UW System students could see smaller tuition hikes

UW regents discuss proposed new 2-year budget

MADISON, Wis. - Students within the University of Wisconsin System have become accustomed to regular 5.5 percent tuition hikes, but they might be in line to see some relief.

The governor's proposed two-year budget includes $181 million in new taxpayer investments in the UW System. A UW System executive said the money could allow the board of regents to impose a smaller tuition increase than in previous years.

Freda Harris is the UW System's vice president for budget and planning. She said Thursday that students currently pay 70 percent of the cost of their education with the state making up the rest, and that officials are hoping to close that gap.

She said in the 1970s, the state paid 75 percent of the cost of education.

A UW System official said there's no evidence of fraud following the discovery that the UW System overpaid $33 million for health insurance premiums and pension contributions over the past two years.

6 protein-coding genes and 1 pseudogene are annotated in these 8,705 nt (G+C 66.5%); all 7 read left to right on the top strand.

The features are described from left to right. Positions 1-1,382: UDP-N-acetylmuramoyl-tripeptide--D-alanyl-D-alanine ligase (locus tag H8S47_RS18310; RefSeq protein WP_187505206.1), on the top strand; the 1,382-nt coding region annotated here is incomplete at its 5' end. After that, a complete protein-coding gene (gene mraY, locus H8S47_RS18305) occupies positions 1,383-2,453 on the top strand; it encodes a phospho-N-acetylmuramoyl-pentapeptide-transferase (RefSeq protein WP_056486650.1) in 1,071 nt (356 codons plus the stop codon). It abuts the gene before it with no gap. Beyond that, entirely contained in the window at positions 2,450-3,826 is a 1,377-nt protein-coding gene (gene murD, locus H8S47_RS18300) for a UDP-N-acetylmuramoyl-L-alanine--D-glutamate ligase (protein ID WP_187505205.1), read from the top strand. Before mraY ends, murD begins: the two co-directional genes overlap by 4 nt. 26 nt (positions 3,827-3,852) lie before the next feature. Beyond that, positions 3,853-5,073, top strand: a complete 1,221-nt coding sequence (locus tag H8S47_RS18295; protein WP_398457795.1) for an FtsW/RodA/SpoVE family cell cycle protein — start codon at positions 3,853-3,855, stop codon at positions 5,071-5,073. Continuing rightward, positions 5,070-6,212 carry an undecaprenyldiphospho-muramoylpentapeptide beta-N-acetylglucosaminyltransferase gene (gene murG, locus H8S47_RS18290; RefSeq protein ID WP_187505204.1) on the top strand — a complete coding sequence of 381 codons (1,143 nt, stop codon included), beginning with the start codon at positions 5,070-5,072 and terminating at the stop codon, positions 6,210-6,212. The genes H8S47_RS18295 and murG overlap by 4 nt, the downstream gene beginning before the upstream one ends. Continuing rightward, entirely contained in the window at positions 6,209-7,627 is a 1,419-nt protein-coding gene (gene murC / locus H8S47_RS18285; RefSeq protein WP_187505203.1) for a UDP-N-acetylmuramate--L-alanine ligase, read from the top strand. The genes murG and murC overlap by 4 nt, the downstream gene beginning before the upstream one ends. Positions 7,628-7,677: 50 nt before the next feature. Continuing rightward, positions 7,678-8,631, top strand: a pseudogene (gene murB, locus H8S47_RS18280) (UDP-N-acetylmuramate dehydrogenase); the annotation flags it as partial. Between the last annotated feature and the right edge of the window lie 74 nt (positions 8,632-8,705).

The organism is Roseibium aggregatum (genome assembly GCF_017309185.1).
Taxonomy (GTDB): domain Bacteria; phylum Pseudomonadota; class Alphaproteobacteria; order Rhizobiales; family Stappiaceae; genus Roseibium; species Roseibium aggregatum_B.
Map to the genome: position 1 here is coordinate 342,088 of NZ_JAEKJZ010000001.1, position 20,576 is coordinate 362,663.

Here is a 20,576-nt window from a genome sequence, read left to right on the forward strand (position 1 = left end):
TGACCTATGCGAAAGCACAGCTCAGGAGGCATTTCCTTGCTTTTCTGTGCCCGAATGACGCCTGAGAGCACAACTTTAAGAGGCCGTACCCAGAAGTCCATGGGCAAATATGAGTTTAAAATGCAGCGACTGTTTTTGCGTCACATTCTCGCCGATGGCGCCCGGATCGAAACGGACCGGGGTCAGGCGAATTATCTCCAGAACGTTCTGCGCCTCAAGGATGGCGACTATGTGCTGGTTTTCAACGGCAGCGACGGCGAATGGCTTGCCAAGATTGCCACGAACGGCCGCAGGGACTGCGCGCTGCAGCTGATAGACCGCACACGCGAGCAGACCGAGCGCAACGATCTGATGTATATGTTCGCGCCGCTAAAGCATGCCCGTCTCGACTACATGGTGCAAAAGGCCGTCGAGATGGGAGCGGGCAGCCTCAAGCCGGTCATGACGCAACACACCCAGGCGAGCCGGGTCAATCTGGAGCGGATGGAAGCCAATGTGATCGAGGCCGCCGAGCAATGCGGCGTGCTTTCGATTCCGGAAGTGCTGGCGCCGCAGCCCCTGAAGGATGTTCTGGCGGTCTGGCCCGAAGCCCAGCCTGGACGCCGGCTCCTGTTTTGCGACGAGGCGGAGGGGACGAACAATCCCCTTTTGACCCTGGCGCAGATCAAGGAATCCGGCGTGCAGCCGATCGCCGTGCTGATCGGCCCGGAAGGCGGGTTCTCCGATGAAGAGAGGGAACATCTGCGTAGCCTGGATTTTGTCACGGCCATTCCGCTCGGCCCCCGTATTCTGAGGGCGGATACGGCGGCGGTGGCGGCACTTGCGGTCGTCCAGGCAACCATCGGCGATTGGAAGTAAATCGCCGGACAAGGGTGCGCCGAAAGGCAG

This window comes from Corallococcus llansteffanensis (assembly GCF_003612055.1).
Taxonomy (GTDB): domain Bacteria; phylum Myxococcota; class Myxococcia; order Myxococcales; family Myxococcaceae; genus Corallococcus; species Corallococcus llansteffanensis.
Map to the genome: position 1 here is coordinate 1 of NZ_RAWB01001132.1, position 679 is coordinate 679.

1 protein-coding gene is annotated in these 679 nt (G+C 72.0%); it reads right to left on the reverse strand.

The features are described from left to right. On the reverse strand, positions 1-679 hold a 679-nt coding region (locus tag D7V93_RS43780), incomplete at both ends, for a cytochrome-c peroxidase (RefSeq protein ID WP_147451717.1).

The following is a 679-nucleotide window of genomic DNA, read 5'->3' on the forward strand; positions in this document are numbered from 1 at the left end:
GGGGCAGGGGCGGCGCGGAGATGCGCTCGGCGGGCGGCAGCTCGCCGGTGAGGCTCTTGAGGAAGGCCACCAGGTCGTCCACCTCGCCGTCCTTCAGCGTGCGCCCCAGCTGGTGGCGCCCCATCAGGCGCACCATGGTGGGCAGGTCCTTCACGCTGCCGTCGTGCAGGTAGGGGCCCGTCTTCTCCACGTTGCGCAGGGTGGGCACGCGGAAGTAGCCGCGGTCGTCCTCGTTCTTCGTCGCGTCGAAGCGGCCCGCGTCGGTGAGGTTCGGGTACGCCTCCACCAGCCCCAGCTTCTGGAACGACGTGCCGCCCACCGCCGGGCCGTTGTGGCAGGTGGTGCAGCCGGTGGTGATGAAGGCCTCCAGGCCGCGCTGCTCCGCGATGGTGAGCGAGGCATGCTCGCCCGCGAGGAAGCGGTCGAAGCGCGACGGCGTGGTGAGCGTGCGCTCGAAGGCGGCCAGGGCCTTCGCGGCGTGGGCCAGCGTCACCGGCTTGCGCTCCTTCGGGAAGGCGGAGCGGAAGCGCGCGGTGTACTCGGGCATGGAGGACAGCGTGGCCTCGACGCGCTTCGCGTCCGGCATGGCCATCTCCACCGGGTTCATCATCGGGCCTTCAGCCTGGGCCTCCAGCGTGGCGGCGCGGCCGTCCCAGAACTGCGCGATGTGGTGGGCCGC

UW System executive Michael Morgan told the board of regents Thursday that the investigation is ongoing, but there's nothing to suggest that any of the money ended up in secret bank accounts.

The overpayments were revealed following a recent routine audit by the state. The UW System has recovered all but about $12 million, and Morgan says efforts continue to recoup those dollars.

Morgan said changes are being implemented to prevent further overpayments. He said the System has also hired auditors to oversee the changes and to evaluate further shortcomings with the system.

The governor's latest budget proposal would allow for the sale of state property to help pay down the state's debt, but a University of Wisconsin System official said UW lands aren't likely at risk.

David Miller of the UW System's Capital Planning and Budget department said Thursday there's essentially no land to sell.

He told the UW System's board of regents that officials had actually considered selling property in the past to raise money in response to $20 million in budget cuts. He said only two properties were found, that would have brought in a mere $2.4 million.

He said other UW properties off campuses are generally restricted, such that any sale revenue would go to the original donor or a charitable fund, not the state.

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